Food scientists are developing a milk carton suitable for a future in which most people own a smartphone, Cornell University has announced. The cartons would reduce food waste by helping consumers tell whether their milk (and, presumably, other beverages) are still in good quality and suitable for consumption. In comparison, existing ‘Best by’ dates are often imprecise.
Though milk cartons at this point in time feature a ‘best by’ date, these differ from ‘use by’ dates in that they only point toward the peak quality of the product rather than when it is likely to sour. However, consumers often interpret these dates as expiration — rather than quality — indicators and throw away their milk once that date arrives. More often than not, the product hasn’t actually spoiled at that time.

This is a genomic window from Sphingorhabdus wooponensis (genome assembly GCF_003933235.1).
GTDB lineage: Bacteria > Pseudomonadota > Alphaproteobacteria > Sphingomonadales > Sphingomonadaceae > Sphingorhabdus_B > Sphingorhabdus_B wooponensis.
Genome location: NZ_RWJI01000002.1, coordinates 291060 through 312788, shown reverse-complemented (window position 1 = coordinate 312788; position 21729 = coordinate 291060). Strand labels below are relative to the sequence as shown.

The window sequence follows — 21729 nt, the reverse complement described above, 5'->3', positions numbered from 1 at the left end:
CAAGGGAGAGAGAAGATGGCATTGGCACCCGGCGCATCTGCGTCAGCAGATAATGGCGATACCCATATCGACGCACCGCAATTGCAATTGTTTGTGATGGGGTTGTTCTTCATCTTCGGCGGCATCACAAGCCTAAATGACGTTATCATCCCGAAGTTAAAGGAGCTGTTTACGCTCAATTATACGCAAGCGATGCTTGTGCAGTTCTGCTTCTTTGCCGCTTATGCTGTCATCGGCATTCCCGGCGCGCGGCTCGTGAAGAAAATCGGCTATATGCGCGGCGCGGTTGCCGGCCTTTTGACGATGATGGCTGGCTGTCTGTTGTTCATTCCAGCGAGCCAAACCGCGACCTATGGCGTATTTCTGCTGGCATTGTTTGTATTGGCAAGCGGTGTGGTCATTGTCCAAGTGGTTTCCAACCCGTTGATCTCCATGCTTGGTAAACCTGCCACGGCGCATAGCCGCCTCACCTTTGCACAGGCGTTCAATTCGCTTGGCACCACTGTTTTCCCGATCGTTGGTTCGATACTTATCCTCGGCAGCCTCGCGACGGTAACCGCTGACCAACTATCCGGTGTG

These stamped dates are archaic and will likely be replaced with a far more sophisticated alternative in the future — one likely to involve a QR code that contains a more precise expiration date, as well other information about the milk, including which farm it originated from, the plant that processed it, and any potential microbial influences.
These milk cartons of the future may also include indicators that show the temperature of the milk product and link it to any given period of time. The time and temperature data would be combined to form a quality rating accessible to the customer in a related mobile app. Unlike generic dates stamped on a carton, users would be able to view precise info on a phone or through their smartwatch.
The technology would also be useful for retailers, which could utilize the data to better estimate how much longer they have to sell the product. These estimates could enable consumers to make sure the product they’re purchasing is of adequate quality and to benefit from dynamic pricing, which would drop the price shortly before its expiration arrives.